By Robyn Johnson
Despite what you might hear from Dean Martin, it’s not an empirical fact that everyone loves somebody sometime. It has, however, been proven that everyone needs to eat.
For the people that fit both categories, here’s a list of dining opportunities and options for the upcoming grand romantic holiday — organized from expensive (or $$$$, in Yelpspeak) to recession-conscious.
A go-to place for the symphony and opera set, Jardinière talks the talk and walks the walk, serving some of the most highly regarded French-American food in the Bay. The Valentine’s menu offers up tasty bits like duck breast with lentils and candied kumquats, frozen lemon soufflé with rose petals and milk chocolate sauce, and a whole host of delectables that guarantee to assuage any doubts about parting company with a few Benjamins.
300 Grove, SF. (415) 861-5555, www.jardiniere.com. $125 prix fixe
In my mind, dining at Supperclub must be like Eyes Wide Shut meets that Eurotrash club I drunkenly walked into while hostelling in Prague meets François Mitterrand’s last meal. In other words, an absolutely decadent place. The Valentine’s menu and entertainment is a surprise, but management promises an experience not for the “light of heart,” as illustrated by the photo on the Web site of two dudes in collars making kissies with a sternly sexy-faced woman.
657 Harrison, SF. (415) 348-0900, www.supperclub.com. $100 prix fixe
Cozy ambience and an expansive California wine selection has made First Crush a date-spot favorite. On the five-course Valentine’s menu, you’ll find pistachio-crusted wild Hawaiian walu accompanied by goat cheese fondue and globe artichokes braised in barigoule. (In case you’re wondering, walu is a fish similar to white tuna, known for its buttery flavor. Barigoule? According to Larousse Gastronomique, it’s a fancy method of cooking stuffed and braised artichokes, usually involving pork.) Yum.
101 Cyril Magnin, SF. (415) 982-7874, www.firstcrush.com. $89 prix fixe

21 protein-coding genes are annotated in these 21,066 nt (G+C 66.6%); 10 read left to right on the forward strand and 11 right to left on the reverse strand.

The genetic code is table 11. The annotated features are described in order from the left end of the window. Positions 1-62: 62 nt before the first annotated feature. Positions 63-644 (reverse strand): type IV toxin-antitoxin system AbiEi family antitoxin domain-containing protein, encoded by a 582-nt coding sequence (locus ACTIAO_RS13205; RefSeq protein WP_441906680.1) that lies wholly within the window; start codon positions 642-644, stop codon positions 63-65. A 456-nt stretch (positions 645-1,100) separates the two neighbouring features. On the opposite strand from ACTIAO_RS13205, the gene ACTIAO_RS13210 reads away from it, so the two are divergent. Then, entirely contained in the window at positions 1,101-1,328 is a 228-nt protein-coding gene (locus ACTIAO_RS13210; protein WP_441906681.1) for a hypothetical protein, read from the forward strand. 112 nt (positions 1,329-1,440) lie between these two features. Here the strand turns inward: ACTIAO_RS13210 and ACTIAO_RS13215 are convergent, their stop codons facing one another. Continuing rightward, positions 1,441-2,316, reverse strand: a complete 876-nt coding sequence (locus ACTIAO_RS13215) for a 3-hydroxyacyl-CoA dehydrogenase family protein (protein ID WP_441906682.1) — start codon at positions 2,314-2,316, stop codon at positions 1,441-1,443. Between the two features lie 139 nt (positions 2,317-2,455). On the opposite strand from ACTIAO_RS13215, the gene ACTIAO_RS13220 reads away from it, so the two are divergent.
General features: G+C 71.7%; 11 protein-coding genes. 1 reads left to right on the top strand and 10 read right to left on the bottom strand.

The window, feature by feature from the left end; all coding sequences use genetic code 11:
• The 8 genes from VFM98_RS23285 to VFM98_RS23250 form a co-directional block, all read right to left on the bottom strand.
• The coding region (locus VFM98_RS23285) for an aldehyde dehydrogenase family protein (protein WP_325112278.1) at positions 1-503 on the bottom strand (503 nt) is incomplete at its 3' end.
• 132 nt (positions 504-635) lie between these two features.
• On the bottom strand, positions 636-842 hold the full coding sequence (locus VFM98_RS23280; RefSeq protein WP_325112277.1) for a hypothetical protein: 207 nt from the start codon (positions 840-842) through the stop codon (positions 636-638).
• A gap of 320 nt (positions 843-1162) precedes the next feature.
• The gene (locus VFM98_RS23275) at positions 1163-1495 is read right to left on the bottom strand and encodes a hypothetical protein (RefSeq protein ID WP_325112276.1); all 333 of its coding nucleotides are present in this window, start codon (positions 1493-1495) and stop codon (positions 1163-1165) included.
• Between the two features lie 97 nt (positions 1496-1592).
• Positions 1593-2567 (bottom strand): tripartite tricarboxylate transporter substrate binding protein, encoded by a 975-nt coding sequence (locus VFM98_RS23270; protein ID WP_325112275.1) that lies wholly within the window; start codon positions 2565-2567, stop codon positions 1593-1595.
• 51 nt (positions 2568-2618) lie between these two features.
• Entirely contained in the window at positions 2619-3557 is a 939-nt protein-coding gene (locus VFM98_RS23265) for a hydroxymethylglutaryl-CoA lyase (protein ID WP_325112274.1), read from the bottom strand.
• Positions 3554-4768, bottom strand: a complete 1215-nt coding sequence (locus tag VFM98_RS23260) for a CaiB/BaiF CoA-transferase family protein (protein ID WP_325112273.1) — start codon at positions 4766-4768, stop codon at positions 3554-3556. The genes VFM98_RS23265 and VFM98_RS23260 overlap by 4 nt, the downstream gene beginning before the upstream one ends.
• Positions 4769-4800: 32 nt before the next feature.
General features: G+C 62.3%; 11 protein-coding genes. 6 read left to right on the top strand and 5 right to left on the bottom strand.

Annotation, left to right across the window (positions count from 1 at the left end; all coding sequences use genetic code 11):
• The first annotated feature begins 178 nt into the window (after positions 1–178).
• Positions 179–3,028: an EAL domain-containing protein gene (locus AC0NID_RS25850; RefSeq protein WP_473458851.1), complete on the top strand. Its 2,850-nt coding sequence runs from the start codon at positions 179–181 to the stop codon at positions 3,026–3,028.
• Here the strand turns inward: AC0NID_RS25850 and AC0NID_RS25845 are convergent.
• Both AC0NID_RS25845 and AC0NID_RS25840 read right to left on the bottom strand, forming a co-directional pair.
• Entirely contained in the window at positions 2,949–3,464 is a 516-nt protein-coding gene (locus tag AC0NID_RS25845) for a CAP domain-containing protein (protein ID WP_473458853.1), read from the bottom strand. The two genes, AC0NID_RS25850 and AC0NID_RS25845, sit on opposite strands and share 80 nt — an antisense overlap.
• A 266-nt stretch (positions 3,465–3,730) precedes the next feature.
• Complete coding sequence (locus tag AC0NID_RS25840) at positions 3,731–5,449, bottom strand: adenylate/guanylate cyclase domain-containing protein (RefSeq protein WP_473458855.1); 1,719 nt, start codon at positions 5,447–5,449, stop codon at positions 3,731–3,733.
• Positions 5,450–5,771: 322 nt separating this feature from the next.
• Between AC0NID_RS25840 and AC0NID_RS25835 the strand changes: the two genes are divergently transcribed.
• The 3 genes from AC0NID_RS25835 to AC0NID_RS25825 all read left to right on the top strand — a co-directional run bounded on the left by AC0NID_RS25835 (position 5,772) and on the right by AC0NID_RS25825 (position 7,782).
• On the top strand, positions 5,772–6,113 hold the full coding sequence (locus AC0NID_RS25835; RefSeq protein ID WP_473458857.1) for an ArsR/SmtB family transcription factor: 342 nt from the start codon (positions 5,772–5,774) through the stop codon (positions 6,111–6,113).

According to the Bella Trattoria calendar blog, the Valentine’s meal will be a family-style affair during which the “waitstaff will be insistent that you feed each other.” Luckily, you can look forward to airplaning with their much-loved and infallible gnocchi, to speak nothing of other highlights such as grilled hanger steak fillet with Sangiovese bone-marrow glaze and mango. When planning your dinner here, keep in mind that the pricing’s a bit tricky: From 5 to 6 p.m., the prix fixe menu consists of three courses and costs $45; from 6:30 to 9:30 p.m., it’s up to five courses and $70; and from 10 to 11 p.m., it’s back down to three courses and $50.
3854 Geary, SF. (415) 221-0305, www.bellatrattoriasf.com. $45-$70 prix fixe
Why do we love this tiny Duboce Triangle restaurant so? Might be the red walls, the simple and classic French cuisine, or the neighborhood quaintness. Or that dining here feels like being at a dinner party in Amelie’s living room. Perhaps it’s simply the rich and savory coq au vin or the tiger prawn raviole, both the height of patron adoration, along with the chocolate banana bread pudding. Or maybe it’s that no single dish is more than $20. Parisian romance on a recession budget? Awesome.
151 Noe, SF. (415) 437-2600, www.lardoisesf.com. $15–<\d>$30